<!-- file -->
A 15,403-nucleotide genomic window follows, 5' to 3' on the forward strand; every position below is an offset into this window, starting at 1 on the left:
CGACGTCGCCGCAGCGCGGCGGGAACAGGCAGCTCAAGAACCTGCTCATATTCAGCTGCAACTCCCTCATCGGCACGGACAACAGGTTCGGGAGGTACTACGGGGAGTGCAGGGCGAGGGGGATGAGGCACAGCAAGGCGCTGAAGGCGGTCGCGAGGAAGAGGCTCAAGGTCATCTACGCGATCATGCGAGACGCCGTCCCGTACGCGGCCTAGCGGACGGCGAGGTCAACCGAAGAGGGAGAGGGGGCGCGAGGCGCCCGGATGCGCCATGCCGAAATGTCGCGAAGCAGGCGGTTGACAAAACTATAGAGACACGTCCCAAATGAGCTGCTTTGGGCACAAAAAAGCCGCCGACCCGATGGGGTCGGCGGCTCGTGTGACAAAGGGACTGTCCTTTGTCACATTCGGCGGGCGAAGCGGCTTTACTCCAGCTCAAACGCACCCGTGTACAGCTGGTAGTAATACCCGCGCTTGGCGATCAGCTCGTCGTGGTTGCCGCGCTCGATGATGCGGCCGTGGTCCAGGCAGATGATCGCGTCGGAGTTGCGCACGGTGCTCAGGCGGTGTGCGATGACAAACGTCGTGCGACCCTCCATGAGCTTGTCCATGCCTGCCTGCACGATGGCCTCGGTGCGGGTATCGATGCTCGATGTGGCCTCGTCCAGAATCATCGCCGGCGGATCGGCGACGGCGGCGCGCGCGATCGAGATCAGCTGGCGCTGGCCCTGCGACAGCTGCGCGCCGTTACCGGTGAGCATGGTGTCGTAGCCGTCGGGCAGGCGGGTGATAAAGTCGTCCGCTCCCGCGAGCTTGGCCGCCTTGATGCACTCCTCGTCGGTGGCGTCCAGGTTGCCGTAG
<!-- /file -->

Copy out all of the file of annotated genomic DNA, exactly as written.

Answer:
A 15,403-nucleotide genomic window follows, 5' to 3' on the forward strand; every position below is an offset into this window, starting at 1 on the left:
CGACGTCGCCGCAGCGCGGCGGGAACAGGCAGCTCAAGAACCTGCTCATATTCAGCTGCAACTCCCTCATCGGCACGGACAACAGGTTCGGGAGGTACTACGGGGAGTGCAGGGCGAGGGGGATGAGGCACAGCAAGGCGCTGAAGGCGGTCGCGAGGAAGAGGCTCAAGGTCATCTACGCGATCATGCGAGACGCCGTCCCGTACGCGGCCTAGCGGACGGCGAGGTCAACCGAAGAGGGAGAGGGGGCGCGAGGCGCCCGGATGCGCCATGCCGAAATGTCGCGAAGCAGGCGGTTGACAAAACTATAGAGACACGTCCCAAATGAGCTGCTTTGGGCACAAAAAAGCCGCCGACCCGATGGGGTCGGCGGCTCGTGTGACAAAGGGACTGTCCTTTGTCACATTCGGCGGGCGAAGCGGCTTTACTCCAGCTCAAACGCACCCGTGTACAGCTGGTAGTAATACCCGCGCTTGGCGATCAGCTCGTCGTGGTTGCCGCGCTCGATGATGCGGCCGTGGTCCAGGCAGATGATCGCGTCGGAGTTGCGCACGGTGCTCAGGCGGTGTGCGATGACAAACGTCGTGCGACCCTCCATGAGCTTGTCCATGCCTGCCTGCACGATGGCCTCGGTGCGGGTATCGATGCTCGATGTGGCCTCGTCCAGAATCATCGCCGGCGGATCGGCGACGGCGGCGCGCGCGATCGAGATCAGCTGGCGCTGGCCCTGCGACAGCTGCGCGCCGTTACCGGTGAGCATGGTGTCGTAGCCGTCGGGCAGGCGGGTGATAAAGTCGTCCGCTCCCGCGAGCTTGGCCGCCTTGATGCACTCCTCGTCGGTGGCGTCCAGGTTGCCGTAG